Wonderful History to Feed and Encourage the Soul

 The Source for the story below is the Kairos Journal

I hope you will take the time to read it. It will be worth your time. But I hope you will read it and then spend some time in prayer for the nation because we need the same kind of revival on our campuses today. Pray that God might do a mighty work again that our nation’s colleges and great universities would once again resound with a rebirth of faith and justice that will change the nation, no, transform the nation for the glory of God.

Penn State,      Villanova, University of Maryland,   Princeton

Campuses Aflame with Revival

In 1787, a few concerned students met for prayer at Virginia’s Hampden-Sydney College. None were particularly active Christians, yet their concern for the college’s low moral state led them to beseech God’s help. Initially, it did not go well. Disturbed by a band of unruly classmates, they locked themselves in a room. Eventually, the institution’s president rebuked the rowdies and invited the prayer warriors into his study. There they prayed until revival fell and more than half of the student body professed conversion to faith in Christ. Unbeknownst to those students, the spiritual awakening at Hampden-Sydney would spark similar revivals on college campuses across America.1

Decades earlier, America’s First Great Awakening produced evangelical conversions in droves as preachers like Jonathan Edwards and George Whitefield called sinners to faith in Christ. A byproduct of those conversions was the establishment of colleges to train young people for ministry, leadership, and godly living.2Rutgers University, Dartmouth College, and Brown University were just a few of the institutions to emerge.3Yet as the eighteenth century progressed, the spiritual fervor in America’s halls of higher learning declined into apathy and immorality.4Things changed only when God brought a national revival known as the Second Great Awakening, a revival that had a massive impact on college campuses.

At Yale, awakening peaked in 1802. In part through the inspired preaching of President Timothy Dwight, the Lord converted a third of the student body that year.5And similar instances of revival hit at other schools – Andover, Princeton, Washington, and Amherst.6As a result, men of God were appointed college presidents, campuses established regular prayer days during the academic term, and the college sermon became a fixture of university life.7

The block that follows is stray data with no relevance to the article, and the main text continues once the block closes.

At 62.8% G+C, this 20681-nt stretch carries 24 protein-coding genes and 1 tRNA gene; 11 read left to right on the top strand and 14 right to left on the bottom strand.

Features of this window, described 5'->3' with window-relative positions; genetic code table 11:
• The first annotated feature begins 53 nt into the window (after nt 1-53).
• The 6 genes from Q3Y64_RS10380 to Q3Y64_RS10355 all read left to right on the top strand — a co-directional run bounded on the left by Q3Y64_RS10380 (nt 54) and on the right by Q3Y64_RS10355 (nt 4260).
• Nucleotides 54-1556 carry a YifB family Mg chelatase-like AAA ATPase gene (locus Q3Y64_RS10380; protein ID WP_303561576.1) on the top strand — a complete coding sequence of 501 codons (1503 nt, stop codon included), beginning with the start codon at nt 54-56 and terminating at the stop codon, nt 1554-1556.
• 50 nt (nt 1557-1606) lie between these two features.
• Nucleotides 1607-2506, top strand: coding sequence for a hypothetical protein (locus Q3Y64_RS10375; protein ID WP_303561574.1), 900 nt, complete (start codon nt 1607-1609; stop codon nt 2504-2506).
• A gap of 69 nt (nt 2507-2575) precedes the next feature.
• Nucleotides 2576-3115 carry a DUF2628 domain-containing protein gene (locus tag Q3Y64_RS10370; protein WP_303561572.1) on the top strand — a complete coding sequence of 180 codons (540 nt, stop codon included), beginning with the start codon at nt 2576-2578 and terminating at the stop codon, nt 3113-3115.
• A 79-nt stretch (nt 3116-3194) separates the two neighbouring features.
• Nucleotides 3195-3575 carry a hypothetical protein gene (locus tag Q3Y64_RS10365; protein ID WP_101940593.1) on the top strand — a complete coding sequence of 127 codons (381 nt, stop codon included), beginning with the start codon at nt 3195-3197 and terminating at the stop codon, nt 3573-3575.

Unfortunately, the revival fires burned out over time. But over the next 200 years, God graciously brought a series of campus awakenings, just when higher education seemed to need them. For instance, in 1857 a revival that began with noon prayer meetings among businessmen in New York drove university students nationwide to prayer, repentance, and conversion. In 1858 alone, one-third of Middlebury’s undergraduates professed conversion, almost half of Yale’s student body confessed faith in Christ, and only three or four of Amherst’s graduating seniors remained unconverted.8A wave of students undertook missionary work overseas while college YMCAs formed to continue campus evangelism at home.9

The first 15 years of the twentieth century brought additional awakenings at schools like MIT, Cornell, and Rutgers.10 Revivals in 1905 led to widespread adoption of the honor system for college exams and to enrollment gains in voluntary campus Bible studies.11 Then, after World War II, revival stirred again in America. A chapel service at Kentucky’s Asbury College lasted 118 consecutive hours.12 On the West Coast, Campus Crusade for Christ was founded. The ministries of the Navigators and of Billy Graham expanded, with strong impact on the campuses.13

Sporadically through the 1960s campuses reported revivals, with another wave coming in 1970.14 At Asbury, for example, a chapel service transformed into a spontaneous wave of repentance and worship.15  In 1995, a movement of God began at Howard Payne University in Brownwood, Texas,16 and it spread to many schools throughout the nation, including Wheaton College in Illinois.17 As recently as 2006, Asbury reported hundreds of students for days on end remaining in the school’s chapel for prayer and praise.18

These revivals happen only by the sovereign work of God’s hand. That is why Scripture counsels those who hunger for revival to “humble themselves, and pray and seek [God’s] face and turn from their wicked ways.” Only then will He “hear from heaven and … forgive their sin and heal their land” (2 Chron. 7:14). Because of God’s power, even campuses filled with contempt for God’s standards can experience revival fires once more. Indeed, He may still move in stunning ways.

Footnotes:

1 J. Edwin Orr, Campus Aflame: Evangelical Awakenings in Collegiate Communities (Glendale, CA: Regal, 1971), 25.
2 Ibid., 7-16.
3 Ibid., 13.
4 Ibid., 17.
5 Ibid., 26.
6 Ibid
7 Ibid., 27.
8 Ibid., 56-59.
9 Ibid., 82.
10 Ibid., 106-107.
11 Ibid., 116-117.
12 Ibid., 174.
13 Ibid., 183-195.
14 Ibid., 205-213.
15 Lewis A. Drummond, The Awakening That Must Come (Nashville: Broadman, 1978), 94-96. See also Robert E. Coleman, One Divine Moment (Old Tappan, NJ: Fleming H. Revell, 1970).
16 “Howard Payne University Revival,” Breadsite, http://www.breadsite.org/testimonies/wpo95005.htm (accessed January 11, 2010).
17 Timothy K. Beougher and Lyle W. Dorsett, Accounts of a Campus Revival: Wheaton College, 1995 (Wheaton, IL: Harold Shaw, 1995).
18 “Chapel Continues Today,” Asbury College Website, February 8, 2006, http://www.asbury.edu/press/chapeldaytwo06 (accessed January 11, 2010).

Spend some time in prayer. 

There will be no revival until we pray. As Jim Cymbala says, “the only time we can pray is today. Tomorrow is gone. Tomorrow may never come. But today, all of us have today.”


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